Original airdate: May 17, 2015
The premise: Lisa convinces Principal Skinner to turn the school into an analog Waldorf school, where students receive a practical, hands-on education. This new direction puts Groundskeeper Willie in higher regard, who is made captain of the mathletes team.
The reaction: I’m not familiar with this philosophy of Waldorf education, so as such, the episode spends about a third of its running time having characters explain what it is and talk about it over and over. After Springfield fails miserably at a mathlete competition, the college nerds from “Homer Goes to College,” now rich app developers and feeling bad for their alumni, agree to pay for Springfield Elementary to go fully digital. Also some of them are dressed like steampunks for some reason, and in one scene, their clothes change between shots. Overuse of devices causes a power surge, leaving the school in even worse shape then normal, and Lisa is inspired by Groundskeeper Willie’s special gardening tool to push the school to embrace a new proactive style of teaching. It’s all very arbitrary, and as usual nowadays, we’re halfway through the show when this “plot” is kicking in. As I said, the show continues on as characters just reiterate the same thing over and over, that kids are learning by example instead of books. With the episode going nowhere fast, Lisa runs in to announce that Willie is now the coach of the math team. I’m not quite sure why she’s excited about all of this; Willie is none too bright, especially academically, surely Lisa wouldn’t be psyched about him in charge. Especially when he randomly makes Bart the team captain for throwing an egg at Chalmers’ car at a perfect angle? Or something? Cut to the rematch with Waverly Hills Elementary, where Bart is stunned that he actually has to do math. Then why make him the captain if you’re going to do nothing with that story point? But look at me talking like there’s actually a structure to this. We end with Willie in a Harry Potter wizard hat and staff for no reason whatsoever and Bart solves the final question because of course he does and they win. What an exciting finale, huh? Each season that goes by, I just can’t believe this show can sink any lower, but here we are. It’s almost fascinating to see. It’s also very aggravating. Why did I continue this blog again?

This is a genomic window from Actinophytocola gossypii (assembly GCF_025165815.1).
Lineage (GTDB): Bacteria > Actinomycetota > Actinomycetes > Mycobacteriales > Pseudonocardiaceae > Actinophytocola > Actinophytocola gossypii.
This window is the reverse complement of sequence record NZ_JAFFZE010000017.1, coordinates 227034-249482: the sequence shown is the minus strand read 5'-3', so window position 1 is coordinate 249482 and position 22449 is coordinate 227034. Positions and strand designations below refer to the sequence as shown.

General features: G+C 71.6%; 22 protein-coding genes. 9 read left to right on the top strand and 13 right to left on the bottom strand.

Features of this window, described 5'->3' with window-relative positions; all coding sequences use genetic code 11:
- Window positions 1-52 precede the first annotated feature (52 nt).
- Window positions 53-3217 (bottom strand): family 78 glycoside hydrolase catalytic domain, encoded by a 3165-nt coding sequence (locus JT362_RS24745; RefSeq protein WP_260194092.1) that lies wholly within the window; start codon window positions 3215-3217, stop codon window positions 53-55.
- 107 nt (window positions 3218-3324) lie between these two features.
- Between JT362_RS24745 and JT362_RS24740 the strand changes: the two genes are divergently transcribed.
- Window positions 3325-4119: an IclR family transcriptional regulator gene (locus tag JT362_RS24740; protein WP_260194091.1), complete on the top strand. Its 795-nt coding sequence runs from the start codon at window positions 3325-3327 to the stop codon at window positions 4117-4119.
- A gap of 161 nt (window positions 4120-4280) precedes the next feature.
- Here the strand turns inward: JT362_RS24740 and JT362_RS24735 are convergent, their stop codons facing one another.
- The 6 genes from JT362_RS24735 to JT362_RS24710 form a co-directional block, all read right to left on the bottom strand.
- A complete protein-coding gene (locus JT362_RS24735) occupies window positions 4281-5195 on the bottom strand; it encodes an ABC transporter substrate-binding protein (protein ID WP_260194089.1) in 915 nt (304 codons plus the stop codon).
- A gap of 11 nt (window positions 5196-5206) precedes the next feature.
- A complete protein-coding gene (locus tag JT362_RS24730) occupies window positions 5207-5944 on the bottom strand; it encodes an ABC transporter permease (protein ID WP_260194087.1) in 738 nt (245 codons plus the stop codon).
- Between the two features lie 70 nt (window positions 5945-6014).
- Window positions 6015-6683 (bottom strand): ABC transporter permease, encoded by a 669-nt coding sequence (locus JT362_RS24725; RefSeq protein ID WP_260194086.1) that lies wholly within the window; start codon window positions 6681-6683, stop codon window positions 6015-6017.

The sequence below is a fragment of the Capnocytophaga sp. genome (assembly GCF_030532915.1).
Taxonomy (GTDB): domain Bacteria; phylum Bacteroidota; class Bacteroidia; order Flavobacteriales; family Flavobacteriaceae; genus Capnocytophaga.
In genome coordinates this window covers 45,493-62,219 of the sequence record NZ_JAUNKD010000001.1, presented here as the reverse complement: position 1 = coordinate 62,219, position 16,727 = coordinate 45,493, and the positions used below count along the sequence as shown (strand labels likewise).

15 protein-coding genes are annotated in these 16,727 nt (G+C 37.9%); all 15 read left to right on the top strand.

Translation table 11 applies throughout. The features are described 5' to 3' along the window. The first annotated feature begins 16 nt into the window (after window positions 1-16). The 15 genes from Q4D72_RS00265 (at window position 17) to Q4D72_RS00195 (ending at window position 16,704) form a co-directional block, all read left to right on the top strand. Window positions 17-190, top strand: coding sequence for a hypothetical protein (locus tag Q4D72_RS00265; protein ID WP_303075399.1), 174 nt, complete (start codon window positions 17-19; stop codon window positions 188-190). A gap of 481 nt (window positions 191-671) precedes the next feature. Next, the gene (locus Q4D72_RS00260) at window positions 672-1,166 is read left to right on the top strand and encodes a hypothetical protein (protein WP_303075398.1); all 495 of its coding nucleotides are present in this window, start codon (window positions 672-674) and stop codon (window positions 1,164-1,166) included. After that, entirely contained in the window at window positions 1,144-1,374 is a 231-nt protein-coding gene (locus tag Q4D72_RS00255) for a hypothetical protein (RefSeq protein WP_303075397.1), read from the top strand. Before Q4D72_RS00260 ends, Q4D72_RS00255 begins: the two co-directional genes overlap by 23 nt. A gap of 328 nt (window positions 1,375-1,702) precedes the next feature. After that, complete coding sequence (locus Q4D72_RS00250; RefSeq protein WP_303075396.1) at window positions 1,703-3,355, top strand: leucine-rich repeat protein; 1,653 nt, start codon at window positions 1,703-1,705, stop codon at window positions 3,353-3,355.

Three items of note:
– We get a quick ChamSkin Productions card at the end of Springfield Elementary’s video, a reference to the season 19 episode “Any Given Sundance.” I remember it also popping up in an episode a season or two ago. Is this fan service too? Does anyone have fond remembrances of the shitty sub-plot where Skinner and Chalmers tried to be indie movie phonies for no reason?
– The shows feel so fragmentedly written in little ways sometimes. We open with a marquee for the math tournament, with the joke “Good Seats Will Always Be Available.” Pretty alright joke. But as we see at the beginning and at the end, there’s a pretty decent sized crowd in attendance, enough to do another joke with a whole hoard of people holding up letter cards to spell long words. And the tournaments are treated with such severity and seriousness as well, and I don’t fully understand why.
– These stupid “fourth act” tags are so disposable and unnecessary. I guess it’s not necessarily the writers’ fault since it’s how FOX decided to restructure commercial breaks, but it’s so awkward. And because the show was still short, we get a thirty-second bit of the family playing in a jug band, complete with a title card reading “The Simpsons Post Show Jug Band Fills The Time.” The one time the classic era show ended up short, we got the wonderful time filler “Everybody Loves Ned Flanders,” a segment that was funny, actually parodied something, and had a catchy jingle to boot. This transparent, self-admittedly empty filler is just more proof of how little they seem to give a shit about making a good show.
One good line/moment: A new guest couch gag, wherein the Simpsons are horrifically killed by a renegade Rick and Morty. Rick sends his grandson to an alien photocopier to reproduce our favorite family while he fucks around the house in a drunken stupor. As much as it rings as yet another example of the show glomming onto what’s pop culturally relevant for attention, it’s still a fun segment. (“You know how many characters there are on The Simpsons, Morty? There’s like a billion characters! They did an episode where George Bush was their neighbor!”)